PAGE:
And people are complaining about them scooping a little Wi-fi action? Wow. Seems the privacy advocates have missed the proverbial boat and not done well connecting the dots either. Is this limited to Google? Of course not. It is prevalent everywhere. But Google has far more reach and data access than most, which is why this is (potentially) troubling.

Or is it? As a geek I am fascinated with the technologies and more than a little jealous I can’t access this kind of data gold mine. But that is the geek in me. As a parent, a fellow human being, I can see where all of this could be more than just a little concerning. It’s a love hate kind of thing.

Google's Eric Schmidt

 

Things are getting weird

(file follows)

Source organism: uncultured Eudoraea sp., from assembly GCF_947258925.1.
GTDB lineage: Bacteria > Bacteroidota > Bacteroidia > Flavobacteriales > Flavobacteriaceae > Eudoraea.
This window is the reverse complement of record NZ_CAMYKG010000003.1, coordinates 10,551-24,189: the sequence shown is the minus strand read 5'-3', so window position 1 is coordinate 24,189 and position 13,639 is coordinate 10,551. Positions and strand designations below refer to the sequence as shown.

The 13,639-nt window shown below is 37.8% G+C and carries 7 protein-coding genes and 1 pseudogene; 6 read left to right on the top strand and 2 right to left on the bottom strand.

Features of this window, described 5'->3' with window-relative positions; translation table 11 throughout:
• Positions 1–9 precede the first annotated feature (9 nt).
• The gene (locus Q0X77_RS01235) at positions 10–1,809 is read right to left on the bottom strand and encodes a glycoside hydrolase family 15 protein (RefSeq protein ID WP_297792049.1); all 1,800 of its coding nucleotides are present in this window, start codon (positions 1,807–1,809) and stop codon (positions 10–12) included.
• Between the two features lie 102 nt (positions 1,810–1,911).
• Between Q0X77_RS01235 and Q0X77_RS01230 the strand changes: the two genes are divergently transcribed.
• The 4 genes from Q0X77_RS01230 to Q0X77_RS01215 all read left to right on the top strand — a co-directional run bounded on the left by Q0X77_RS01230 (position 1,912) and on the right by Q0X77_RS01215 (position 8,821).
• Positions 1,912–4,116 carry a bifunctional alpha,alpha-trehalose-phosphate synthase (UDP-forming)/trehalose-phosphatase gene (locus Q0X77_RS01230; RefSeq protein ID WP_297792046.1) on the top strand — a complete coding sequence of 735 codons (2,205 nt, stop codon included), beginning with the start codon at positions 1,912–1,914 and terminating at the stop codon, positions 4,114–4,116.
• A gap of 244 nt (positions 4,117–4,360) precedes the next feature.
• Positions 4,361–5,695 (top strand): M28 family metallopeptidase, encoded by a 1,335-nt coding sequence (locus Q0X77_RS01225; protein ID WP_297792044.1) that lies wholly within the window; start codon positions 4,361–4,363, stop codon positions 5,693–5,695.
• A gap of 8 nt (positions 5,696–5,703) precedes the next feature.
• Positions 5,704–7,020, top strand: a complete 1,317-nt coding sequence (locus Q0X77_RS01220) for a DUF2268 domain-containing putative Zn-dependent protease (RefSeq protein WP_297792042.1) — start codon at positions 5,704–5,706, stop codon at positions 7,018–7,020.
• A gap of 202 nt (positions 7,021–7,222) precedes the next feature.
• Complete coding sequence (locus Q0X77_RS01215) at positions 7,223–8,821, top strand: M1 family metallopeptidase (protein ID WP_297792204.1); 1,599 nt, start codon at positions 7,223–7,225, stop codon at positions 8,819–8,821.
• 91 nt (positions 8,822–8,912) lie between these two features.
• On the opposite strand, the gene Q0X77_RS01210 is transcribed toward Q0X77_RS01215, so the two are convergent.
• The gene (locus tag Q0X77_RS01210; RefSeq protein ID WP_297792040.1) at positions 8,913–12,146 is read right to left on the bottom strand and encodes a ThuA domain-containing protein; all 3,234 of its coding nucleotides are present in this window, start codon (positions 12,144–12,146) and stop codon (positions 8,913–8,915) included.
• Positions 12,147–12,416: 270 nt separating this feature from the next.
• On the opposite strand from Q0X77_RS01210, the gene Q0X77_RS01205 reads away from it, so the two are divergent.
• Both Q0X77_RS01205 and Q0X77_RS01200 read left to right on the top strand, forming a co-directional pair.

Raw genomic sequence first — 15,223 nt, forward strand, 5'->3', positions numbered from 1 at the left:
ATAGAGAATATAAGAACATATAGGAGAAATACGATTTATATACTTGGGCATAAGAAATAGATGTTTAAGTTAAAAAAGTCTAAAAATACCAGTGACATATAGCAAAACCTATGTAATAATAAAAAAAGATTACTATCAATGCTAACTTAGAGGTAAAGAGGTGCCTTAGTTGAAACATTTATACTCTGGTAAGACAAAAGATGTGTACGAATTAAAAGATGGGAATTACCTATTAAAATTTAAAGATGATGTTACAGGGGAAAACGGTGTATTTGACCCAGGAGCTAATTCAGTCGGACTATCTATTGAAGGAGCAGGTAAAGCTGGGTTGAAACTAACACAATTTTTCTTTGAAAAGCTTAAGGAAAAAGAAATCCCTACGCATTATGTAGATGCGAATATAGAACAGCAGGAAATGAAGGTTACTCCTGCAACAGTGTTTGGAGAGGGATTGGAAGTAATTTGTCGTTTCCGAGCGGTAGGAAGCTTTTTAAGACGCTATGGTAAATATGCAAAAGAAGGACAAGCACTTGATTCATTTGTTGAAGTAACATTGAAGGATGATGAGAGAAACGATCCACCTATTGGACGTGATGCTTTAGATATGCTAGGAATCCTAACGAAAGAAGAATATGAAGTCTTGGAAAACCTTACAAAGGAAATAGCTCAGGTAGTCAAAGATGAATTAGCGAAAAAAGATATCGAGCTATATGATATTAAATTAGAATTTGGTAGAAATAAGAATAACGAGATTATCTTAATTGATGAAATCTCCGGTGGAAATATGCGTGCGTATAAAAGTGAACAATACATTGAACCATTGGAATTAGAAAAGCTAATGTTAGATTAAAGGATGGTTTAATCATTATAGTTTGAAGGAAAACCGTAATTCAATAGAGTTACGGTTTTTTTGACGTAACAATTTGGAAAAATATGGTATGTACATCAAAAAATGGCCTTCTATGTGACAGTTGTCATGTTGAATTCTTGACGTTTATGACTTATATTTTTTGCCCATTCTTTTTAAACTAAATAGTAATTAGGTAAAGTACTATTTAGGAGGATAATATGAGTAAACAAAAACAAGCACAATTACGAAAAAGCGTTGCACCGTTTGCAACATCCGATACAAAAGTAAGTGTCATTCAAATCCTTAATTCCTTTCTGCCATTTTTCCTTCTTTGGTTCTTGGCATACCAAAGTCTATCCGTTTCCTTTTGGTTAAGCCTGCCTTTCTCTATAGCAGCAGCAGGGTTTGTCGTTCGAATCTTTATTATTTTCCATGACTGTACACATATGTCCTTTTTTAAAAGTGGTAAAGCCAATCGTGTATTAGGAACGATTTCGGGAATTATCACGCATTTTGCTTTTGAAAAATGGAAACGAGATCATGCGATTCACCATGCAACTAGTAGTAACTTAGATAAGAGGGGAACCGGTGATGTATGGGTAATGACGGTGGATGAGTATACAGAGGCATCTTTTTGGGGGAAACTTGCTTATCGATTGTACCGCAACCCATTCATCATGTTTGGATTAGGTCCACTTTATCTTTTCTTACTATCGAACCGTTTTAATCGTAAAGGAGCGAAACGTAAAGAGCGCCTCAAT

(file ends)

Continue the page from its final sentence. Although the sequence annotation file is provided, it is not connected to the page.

And so before I leave, let us consider recent statements from Google’s Eric Schmidt;

I actually think most people don’t want Google to answer their questions, they want Google to tell them what they should be doing next.

“(…) we know roughly who you are, roughly what you care about, roughly who your friends are.” (source; WSJ )

Essentially, in the future, we will be able to allow Google to think for us. Sounds appetizing don’t it? And just for fun, since we’re going there, seems that Google has also invested in a company that processes DNA. Maybe someday they will know us all right down to the molecular level huh?

So I shall leave it to you, dear reader; do you believe Google (or any powerful company) knowing you better is a good thing? Will it make your life more convenient? Or is this something that has the potential for abuse if it goes out of control and is accepted as the norm?

Sound off in the comments!

 

David Harry
David Harry is an SEO and IR geek that runs Reliable SEO, blogs on the Fire Horse Trail and is the head geek at the... Read Full Bio